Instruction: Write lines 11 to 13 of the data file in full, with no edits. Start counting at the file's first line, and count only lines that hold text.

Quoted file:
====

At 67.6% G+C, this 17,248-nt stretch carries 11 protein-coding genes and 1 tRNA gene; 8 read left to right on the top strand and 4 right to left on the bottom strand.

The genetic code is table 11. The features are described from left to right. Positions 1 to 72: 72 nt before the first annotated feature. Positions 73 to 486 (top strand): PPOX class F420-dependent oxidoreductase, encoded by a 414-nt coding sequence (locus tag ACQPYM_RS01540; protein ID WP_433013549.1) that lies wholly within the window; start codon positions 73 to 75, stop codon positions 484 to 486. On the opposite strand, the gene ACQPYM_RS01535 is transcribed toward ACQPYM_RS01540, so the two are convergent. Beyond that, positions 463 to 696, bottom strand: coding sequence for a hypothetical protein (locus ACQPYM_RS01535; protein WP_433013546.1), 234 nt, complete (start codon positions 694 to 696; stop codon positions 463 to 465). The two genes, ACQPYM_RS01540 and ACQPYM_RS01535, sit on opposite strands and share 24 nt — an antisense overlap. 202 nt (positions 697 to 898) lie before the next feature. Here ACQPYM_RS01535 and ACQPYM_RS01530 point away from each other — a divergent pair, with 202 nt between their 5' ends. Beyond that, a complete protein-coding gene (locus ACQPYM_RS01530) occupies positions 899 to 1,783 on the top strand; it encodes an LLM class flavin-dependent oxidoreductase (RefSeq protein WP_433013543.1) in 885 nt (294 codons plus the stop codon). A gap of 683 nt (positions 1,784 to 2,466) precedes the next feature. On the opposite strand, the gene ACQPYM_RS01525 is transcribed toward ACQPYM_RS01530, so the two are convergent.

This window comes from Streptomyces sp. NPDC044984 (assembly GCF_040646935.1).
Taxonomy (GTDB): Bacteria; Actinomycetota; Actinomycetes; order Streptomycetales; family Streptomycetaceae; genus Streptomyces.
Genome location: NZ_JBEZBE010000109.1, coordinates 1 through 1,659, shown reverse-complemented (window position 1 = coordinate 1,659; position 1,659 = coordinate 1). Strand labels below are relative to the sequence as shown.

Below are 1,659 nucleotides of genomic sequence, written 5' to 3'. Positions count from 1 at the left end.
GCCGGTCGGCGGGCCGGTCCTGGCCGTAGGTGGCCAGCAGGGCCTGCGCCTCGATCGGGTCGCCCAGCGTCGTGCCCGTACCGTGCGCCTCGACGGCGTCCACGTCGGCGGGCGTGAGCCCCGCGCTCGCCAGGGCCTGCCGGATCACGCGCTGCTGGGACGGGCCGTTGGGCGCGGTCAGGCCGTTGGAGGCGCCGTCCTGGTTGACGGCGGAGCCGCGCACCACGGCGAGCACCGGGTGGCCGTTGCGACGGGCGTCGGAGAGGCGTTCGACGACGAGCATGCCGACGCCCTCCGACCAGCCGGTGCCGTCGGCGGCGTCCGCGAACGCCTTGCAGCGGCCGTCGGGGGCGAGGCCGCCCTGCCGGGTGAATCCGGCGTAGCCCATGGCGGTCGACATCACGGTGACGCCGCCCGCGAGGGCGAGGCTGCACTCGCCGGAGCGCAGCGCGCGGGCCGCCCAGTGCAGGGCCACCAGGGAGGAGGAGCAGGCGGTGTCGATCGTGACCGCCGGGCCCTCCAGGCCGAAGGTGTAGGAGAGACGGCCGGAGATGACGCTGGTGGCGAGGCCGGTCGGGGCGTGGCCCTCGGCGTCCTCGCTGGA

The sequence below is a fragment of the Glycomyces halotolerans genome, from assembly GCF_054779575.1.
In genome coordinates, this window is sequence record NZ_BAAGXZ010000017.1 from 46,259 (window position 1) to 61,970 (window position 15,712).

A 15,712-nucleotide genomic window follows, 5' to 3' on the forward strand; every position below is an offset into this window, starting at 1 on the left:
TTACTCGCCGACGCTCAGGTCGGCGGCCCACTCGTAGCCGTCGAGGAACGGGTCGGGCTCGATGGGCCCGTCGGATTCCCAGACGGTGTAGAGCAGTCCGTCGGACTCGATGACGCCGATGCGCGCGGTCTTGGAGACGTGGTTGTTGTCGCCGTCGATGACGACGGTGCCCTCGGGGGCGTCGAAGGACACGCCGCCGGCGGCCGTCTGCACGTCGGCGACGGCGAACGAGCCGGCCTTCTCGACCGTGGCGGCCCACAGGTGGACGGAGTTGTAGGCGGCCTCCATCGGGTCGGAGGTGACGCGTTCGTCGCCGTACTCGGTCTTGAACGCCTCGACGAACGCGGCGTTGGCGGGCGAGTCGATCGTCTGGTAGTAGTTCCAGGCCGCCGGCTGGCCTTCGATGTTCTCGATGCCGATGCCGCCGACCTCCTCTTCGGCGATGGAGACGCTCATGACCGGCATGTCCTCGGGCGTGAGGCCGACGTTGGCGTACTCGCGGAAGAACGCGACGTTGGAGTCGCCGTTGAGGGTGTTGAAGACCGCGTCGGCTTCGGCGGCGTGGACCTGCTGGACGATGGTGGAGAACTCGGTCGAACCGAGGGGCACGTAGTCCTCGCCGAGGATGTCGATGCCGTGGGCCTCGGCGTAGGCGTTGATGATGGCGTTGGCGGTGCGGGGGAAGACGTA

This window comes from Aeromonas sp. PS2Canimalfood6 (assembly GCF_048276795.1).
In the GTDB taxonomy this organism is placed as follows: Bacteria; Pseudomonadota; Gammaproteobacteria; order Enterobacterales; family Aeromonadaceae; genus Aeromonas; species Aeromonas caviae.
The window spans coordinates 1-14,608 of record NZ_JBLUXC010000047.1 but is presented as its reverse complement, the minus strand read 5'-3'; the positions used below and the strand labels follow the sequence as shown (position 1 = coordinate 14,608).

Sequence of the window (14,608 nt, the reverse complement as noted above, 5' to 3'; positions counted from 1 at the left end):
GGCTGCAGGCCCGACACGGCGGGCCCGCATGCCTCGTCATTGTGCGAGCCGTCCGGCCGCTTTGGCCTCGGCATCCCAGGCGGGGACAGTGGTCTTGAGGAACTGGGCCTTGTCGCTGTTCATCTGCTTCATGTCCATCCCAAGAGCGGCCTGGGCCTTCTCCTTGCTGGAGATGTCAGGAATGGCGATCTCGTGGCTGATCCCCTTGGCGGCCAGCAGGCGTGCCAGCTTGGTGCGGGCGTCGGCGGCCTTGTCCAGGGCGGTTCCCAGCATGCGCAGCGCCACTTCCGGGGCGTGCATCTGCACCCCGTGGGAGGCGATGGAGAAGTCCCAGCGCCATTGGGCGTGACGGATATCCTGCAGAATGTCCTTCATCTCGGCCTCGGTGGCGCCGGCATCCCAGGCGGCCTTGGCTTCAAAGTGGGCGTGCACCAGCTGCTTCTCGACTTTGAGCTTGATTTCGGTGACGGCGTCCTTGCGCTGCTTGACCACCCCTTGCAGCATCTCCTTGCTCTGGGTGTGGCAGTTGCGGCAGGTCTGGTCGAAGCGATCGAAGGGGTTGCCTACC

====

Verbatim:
TTACTCGCCGACGCTCAGGTCGGCGGCCCACTCGTAGCCGTCGAGGAACGGGTCGGGCTCGATGGGCCCGTCGGATTCCCAGACGGTGTAGAGCAGTCCGTCGGACTCGATGACGCCGATGCGCGCGGTCTTGGAGACGTGGTTGTTGTCGCCGTCGATGACGACGGTGCCCTCGGGGGCGTCGAAGGACACGCCGCCGGCGGCCGTCTGCACGTCGGCGACGGCGAACGAGCCGGCCTTCTCGACCGTGGCGGCCCACAGGTGGACGGAGTTGTAGGCGGCCTCCATCGGGTCGGAGGTGACGCGTTCGTCGCCGTACTCGGTCTTGAACGCCTCGACGAACGCGGCGTTGGCGGGCGAGTCGATCGTCTGGTAGTAGTTCCAGGCCGCCGGCTGGCCTTCGATGTTCTCGATGCCGATGCCGCCGACCTCCTCTTCGGCGATGGAGACGCTCATGACCGGCATGTCCTCGGGCGTGAGGCCGACGTTGGCGTACTCGCGGAAGAACGCGACGTTGGAGTCGCCGTTGAGGGTGTTGAAGACCGCGTCGGCTTCGGCGGCGTGGACCTGCTGGACGATGGTGGAGAACTCGGTCGAACCGAGGGGCACGTAGTCCTCGCCGAGGATGTCGATGCCGTGGGCCTCGGCGTAGGCGTTGATGATGGCGTTGGCGGTGCGGGGGAAGACGTA

This window comes from Aeromonas sp. PS2Canimalfood6 (assembly GCF_048276795.1).
In the GTDB taxonomy this organism is placed as follows: Bacteria; Pseudomonadota; Gammaproteobacteria; order Enterobacterales; family Aeromonadaceae; genus Aeromonas; species Aeromonas caviae.